The world’s population is growing rapidly. There are currently over 7.9 billion people on the planet, with this figure set to rise to around 8.5 billion by 2030 and 9.8 billion in 2050. At the same time, world hunger remains a major problem; while steadily declining for a decade, it has been on the rise in recent years, affecting 9.9% of people globally.
Crucially, population growth is especially rapid in regions most affected by extreme poverty and hunger, such as sub-Saharan African countries. In many highly populous and poverty-stricken countries, there is a lack of adequate protein. Therefore, it is imperative that we find ways to produce more protein to feed the growing planet. And one way that has been promoted as effective and sustainable in this regard is aquaculture (or fish farming).
It does seem that aquaculture can be far more efficient than land-based farming; however, this practice has some potential sustainability issues as well, which need elucidating. Let’s take a look at the state of aquaculture in 2022.
Aquaculture vs. Land-Based Farming
Agriculture, deforestation, and other land uses are the second-largest contributors of carbon emissions, after the fossil fuel industry. In terms of agriculture based around protein production, animal agriculture – for the production of meat, dairy, and eggs – is the second-largest contributor of greenhouse gas emissions (GHG), even with other forms of agriculture and land uses excluded. It is also a leading cause of deforestation, water and air pollution, and biodiversity loss.
To understand how the efficiency of aquaculture compares to that of land-based animal farming, we need to compare the resources both require. For example, to raise a pound of salmon, fed on canola oil and soy protein, the fish would need to consume 0.84 pounds of canola seeds and 0.69 pounds of soybeans. But most of us eat salmon fillets, so we only eat about 64% of the whole fish. That means it takes around 1.3 pounds of canola seeds and 1.1 pounds of soybeans to produce a pound of salmon for consumption.
In contrast, a pound of pork we eat requires 2-3 pounds of soybeans, plus 5-6 pounds of cereal. Beef cattle, meanwhile, need about 10 pounds of cereal to provide a pound of meat. It takes two pounds of feed to raise a pound of chicken, but of that pound, about 50% is meat and skin, so it takes around four pounds of total feed to put a pound of chicken on a plate.
As we can see, salmon (and this is true of other fish) offers the promise of producing a lot more protein with far fewer resources. When grain is fed to farmed fish, the conversion of grains into proteins can be more than five times more efficient than if fed to beef cattle instead. Moreover, requiring less feed also means less water and land usage, and fewer GHG emissions. From a health point of view, many types of fish are high in beneficial compounds like omega-3 fatty acids, in particular DHA and EPA – essential nutrients that play a role in protecting brain and heart health.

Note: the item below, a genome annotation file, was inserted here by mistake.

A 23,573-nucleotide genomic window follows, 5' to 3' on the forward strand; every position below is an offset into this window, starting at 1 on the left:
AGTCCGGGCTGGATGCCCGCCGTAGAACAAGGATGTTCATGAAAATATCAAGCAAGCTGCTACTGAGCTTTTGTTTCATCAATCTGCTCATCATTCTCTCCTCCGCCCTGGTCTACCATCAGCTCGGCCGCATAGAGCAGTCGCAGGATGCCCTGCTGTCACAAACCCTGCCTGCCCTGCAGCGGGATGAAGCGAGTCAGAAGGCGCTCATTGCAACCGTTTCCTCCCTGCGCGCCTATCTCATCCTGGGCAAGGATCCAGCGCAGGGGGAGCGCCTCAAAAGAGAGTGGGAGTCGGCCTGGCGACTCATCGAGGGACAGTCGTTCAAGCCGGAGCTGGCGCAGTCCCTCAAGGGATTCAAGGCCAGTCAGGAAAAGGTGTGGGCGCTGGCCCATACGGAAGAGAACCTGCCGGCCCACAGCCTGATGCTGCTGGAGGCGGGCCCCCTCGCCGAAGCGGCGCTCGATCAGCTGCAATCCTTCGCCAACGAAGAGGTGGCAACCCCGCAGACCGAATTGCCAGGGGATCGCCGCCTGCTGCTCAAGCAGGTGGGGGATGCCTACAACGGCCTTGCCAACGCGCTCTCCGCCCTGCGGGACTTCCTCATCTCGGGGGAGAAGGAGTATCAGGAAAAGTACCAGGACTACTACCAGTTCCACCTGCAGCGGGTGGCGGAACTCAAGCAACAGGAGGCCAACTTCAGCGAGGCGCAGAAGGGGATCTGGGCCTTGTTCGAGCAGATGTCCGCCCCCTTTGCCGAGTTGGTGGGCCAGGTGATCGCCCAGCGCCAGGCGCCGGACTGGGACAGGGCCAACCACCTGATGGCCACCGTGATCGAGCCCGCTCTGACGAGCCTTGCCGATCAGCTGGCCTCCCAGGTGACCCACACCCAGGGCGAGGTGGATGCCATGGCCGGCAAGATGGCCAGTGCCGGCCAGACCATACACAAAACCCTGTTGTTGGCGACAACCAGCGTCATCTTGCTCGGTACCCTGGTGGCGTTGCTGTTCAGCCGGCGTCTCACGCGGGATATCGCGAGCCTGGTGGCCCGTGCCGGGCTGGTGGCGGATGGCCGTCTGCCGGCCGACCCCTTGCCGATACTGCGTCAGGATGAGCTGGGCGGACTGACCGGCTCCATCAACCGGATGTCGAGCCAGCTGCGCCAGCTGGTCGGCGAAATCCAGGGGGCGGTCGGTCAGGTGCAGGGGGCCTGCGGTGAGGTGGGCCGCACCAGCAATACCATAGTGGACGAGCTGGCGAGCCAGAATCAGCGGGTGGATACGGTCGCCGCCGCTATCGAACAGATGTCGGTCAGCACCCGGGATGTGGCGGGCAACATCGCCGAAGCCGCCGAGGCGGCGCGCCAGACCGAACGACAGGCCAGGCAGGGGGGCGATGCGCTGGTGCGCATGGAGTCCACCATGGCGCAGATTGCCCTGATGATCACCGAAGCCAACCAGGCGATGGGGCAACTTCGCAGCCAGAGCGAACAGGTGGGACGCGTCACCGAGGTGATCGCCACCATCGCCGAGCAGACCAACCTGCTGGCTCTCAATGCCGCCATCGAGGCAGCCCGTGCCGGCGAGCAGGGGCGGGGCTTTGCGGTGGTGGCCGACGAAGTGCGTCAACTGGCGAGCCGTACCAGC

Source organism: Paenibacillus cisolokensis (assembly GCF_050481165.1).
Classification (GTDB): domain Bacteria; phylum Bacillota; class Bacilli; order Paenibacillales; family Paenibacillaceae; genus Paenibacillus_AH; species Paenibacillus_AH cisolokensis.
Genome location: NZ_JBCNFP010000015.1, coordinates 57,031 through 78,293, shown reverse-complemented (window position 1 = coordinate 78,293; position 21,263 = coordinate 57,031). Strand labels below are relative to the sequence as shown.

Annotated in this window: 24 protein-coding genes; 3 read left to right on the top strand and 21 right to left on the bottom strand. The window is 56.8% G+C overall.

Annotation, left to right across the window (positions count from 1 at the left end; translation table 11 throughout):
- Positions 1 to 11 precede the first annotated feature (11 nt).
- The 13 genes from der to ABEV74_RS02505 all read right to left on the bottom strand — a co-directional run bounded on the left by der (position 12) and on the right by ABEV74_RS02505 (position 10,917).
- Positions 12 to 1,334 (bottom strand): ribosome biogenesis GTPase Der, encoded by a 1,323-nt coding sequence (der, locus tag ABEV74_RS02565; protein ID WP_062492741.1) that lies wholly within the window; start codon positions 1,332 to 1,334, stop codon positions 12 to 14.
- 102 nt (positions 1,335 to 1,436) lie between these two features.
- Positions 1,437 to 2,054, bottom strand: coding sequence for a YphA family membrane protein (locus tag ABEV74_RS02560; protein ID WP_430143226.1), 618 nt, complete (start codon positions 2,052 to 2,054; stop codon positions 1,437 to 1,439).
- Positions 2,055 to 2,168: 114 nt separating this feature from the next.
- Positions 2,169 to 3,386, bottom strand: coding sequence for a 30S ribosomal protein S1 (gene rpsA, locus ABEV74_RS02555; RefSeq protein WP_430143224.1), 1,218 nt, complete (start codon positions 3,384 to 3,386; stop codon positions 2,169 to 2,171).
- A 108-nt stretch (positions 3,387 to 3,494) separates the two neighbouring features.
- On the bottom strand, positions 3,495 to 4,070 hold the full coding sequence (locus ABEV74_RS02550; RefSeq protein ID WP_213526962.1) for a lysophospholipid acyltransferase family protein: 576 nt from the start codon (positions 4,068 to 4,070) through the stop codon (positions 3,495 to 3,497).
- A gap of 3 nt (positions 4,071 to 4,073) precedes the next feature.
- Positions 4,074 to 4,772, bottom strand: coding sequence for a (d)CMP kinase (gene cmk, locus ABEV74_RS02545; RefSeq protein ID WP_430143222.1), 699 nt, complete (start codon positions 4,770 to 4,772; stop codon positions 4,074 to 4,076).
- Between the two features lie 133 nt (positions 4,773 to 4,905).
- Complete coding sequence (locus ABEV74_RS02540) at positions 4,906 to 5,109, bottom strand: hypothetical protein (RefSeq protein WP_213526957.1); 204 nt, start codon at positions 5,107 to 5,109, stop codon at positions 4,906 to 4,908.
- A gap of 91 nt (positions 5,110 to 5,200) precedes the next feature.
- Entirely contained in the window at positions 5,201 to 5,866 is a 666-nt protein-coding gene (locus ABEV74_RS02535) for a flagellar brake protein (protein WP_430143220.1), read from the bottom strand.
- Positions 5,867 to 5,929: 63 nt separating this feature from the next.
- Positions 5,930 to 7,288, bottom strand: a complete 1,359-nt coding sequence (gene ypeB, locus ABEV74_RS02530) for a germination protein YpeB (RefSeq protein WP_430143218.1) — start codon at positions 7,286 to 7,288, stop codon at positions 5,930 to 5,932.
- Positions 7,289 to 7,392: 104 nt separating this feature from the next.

Aquaculture requires no deforestation for grazing and no chemical interventions to grow or maintain supply. Also, farmed fish can offset the need to catch wild fish from the oceans, which has led to overfishing and, in turn, problems like biodiversity loss.
Sustainability Issues With Aquaculture
Fish farmers, like many land-based animal farmers, rely on antibiotics to keep their fish healthy, which is causing antibiotic resistance to develop – ultimately an outcome that could be disastrous to human health in already vulnerable populations. If sustainability means providing adequate protein to a growing population while protecting human health, then widespread antibiotic use on fish farms could be highly counterproductive to this aim.
While farming salmon in coastal marine waters entails clear environmental benefits, there are ecological costs as well. Farmed salmon, for instance, are susceptible to parasitic sea lice. As with lice in human populations, high density fish farms can lead to rampant infestations and, sometimes, mass mortality.
To combat this problem, fish farmers use harsh chemicals to treat the sea lice. But since the lice have evolved to build up a resistance, even harsher treatments are used. The chemicals impact the health of both the farmed salmon and – since they wash out to sea – the surrounding ecology.
Salmon also generate excrement and, without proper disposal, this organic matter can build up to levels which destabilize local ecosystems. This is a process known as eutrophication. The environment can then become unsuitable for marine life.
Additionally, as ocean temperatures rise, fish farms (many of which are just pens in the open ocean) may suffer. The resulting temperature and salinity stress will affect feed conversion, growth performance, and the health and reproduction of the fish.
Is Land-Based Salmon Farming a Viable Solution?
An innovative technology known as Recirculating Aquaculture Systems (RAS) allows salmon to be kept in large indoor tanks, with every element – temperature, lighting, waste products, artificial currents – closely monitored and controlled. This closed-loop system means excrement can be removed, treated, and disposed of safely while also eliminating exposure to parasites like sea lice and disease. The use of antibiotics, then, becomes obsolete.
Land-based fish farming, involving not just salmon but other fish like carp and tilapia, may present a sustainable alternative to both land-based animal agriculture and environmentally risky forms of aquaculture.
Don’t miss our March 2022 Agrifood Conversations where we will be focusing on these issues and more. Register for the series now.